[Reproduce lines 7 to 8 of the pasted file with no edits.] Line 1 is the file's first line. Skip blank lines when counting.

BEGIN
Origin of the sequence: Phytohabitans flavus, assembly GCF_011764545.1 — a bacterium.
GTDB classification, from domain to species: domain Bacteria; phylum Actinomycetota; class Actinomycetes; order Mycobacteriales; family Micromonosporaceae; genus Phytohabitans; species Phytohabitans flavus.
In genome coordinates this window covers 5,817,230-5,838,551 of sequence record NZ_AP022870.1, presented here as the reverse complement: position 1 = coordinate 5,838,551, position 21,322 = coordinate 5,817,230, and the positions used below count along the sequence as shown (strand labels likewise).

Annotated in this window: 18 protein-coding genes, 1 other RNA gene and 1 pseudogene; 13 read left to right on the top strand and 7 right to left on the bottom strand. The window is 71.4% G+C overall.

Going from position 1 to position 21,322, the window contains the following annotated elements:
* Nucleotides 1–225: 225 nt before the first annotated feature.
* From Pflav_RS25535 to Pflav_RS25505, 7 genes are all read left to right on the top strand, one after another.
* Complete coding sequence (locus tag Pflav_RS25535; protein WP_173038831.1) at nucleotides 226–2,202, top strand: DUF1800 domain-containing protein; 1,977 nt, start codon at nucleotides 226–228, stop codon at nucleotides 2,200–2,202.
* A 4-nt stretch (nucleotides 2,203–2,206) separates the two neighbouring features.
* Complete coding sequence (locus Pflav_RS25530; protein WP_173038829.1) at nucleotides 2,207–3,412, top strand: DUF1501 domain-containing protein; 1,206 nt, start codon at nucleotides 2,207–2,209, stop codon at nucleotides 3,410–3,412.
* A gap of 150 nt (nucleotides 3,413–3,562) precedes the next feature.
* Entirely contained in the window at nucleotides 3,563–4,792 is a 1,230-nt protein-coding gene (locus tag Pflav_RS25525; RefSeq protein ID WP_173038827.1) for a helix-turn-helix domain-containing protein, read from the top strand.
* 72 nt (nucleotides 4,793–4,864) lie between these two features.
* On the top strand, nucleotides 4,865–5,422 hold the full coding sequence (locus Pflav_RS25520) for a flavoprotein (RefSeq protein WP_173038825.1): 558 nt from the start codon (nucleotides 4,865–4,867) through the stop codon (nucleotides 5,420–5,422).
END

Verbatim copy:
* From Pflav_RS25535 to Pflav_RS25505, 7 genes are all read left to right on the top strand, one after another.
* Complete coding sequence (locus tag Pflav_RS25535; protein WP_173038831.1) at nucleotides 226–2,202, top strand: DUF1800 domain-containing protein; 1,977 nt, start codon at nucleotides 226–228, stop codon at nucleotides 2,200–2,202.